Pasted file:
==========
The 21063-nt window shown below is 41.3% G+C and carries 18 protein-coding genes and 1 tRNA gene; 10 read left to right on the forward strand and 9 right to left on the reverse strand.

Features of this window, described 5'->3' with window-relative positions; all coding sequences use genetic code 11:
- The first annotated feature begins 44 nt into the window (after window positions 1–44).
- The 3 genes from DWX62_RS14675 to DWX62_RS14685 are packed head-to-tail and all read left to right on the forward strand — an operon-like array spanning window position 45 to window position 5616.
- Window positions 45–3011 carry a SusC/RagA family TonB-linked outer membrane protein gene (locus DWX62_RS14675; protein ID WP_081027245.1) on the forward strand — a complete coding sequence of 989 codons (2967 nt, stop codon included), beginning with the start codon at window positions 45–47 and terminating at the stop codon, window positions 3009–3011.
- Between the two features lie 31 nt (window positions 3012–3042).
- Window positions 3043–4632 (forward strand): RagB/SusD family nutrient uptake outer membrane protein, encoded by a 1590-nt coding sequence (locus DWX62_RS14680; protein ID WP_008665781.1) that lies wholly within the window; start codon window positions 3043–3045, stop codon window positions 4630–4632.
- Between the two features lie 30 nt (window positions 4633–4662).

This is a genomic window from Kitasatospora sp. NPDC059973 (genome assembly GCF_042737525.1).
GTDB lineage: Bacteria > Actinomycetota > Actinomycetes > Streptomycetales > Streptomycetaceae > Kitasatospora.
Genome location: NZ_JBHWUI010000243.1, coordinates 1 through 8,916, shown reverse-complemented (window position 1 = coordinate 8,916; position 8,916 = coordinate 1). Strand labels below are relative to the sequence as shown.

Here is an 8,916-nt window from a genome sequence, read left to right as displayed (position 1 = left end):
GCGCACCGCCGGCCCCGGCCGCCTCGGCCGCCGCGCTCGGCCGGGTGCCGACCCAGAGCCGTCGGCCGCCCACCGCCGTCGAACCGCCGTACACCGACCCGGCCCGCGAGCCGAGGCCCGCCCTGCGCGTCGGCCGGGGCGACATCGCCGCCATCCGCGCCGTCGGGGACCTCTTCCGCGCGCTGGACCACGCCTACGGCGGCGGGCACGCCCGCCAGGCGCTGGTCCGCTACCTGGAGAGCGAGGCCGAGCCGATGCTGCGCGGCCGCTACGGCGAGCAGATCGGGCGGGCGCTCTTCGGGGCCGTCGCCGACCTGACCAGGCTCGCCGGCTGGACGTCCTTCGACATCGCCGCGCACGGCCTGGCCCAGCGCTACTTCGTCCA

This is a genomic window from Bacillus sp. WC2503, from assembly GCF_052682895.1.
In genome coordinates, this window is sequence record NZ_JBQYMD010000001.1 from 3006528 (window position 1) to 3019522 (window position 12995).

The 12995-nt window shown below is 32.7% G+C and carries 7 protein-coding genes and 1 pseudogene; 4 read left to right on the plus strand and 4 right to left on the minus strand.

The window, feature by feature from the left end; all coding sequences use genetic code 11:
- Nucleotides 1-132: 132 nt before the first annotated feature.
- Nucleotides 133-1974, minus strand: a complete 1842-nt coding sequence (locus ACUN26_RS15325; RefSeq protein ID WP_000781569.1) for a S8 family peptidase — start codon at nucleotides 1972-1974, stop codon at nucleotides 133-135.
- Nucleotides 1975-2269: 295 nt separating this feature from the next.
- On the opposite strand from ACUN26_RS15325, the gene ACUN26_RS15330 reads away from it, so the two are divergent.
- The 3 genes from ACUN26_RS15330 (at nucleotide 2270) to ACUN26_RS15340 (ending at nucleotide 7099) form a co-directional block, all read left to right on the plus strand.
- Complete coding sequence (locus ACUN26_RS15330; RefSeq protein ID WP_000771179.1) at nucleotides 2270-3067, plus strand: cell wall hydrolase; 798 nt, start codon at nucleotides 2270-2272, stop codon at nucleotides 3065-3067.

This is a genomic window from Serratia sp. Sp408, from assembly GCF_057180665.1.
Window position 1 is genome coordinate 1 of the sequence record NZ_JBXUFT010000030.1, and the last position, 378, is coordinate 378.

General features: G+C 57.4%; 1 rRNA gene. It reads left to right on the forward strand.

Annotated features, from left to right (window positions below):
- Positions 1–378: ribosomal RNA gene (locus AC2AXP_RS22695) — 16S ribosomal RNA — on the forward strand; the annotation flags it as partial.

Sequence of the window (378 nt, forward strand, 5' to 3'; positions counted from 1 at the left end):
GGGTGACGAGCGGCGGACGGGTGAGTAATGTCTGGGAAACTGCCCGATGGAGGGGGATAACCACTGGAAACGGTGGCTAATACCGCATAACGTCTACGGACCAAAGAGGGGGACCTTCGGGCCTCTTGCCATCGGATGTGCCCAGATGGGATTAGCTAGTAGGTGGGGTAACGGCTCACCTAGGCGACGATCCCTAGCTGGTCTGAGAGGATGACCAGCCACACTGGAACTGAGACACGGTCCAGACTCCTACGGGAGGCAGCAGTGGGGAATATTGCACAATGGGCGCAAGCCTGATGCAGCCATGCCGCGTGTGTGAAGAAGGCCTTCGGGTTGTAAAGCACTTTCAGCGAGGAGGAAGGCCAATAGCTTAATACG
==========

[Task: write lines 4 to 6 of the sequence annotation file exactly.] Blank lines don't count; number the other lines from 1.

- The 3 genes from DWX62_RS14675 to DWX62_RS14685 are packed head-to-tail and all read left to right on the forward strand — an operon-like array spanning window position 45 to window position 5616.
- Window positions 45–3011 carry a SusC/RagA family TonB-linked outer membrane protein gene (locus DWX62_RS14675; protein ID WP_081027245.1) on the forward strand — a complete coding sequence of 989 codons (2967 nt, stop codon included), beginning with the start codon at window positions 45–47 and terminating at the stop codon, window positions 3009–3011.
- Between the two features lie 31 nt (window positions 3012–3042).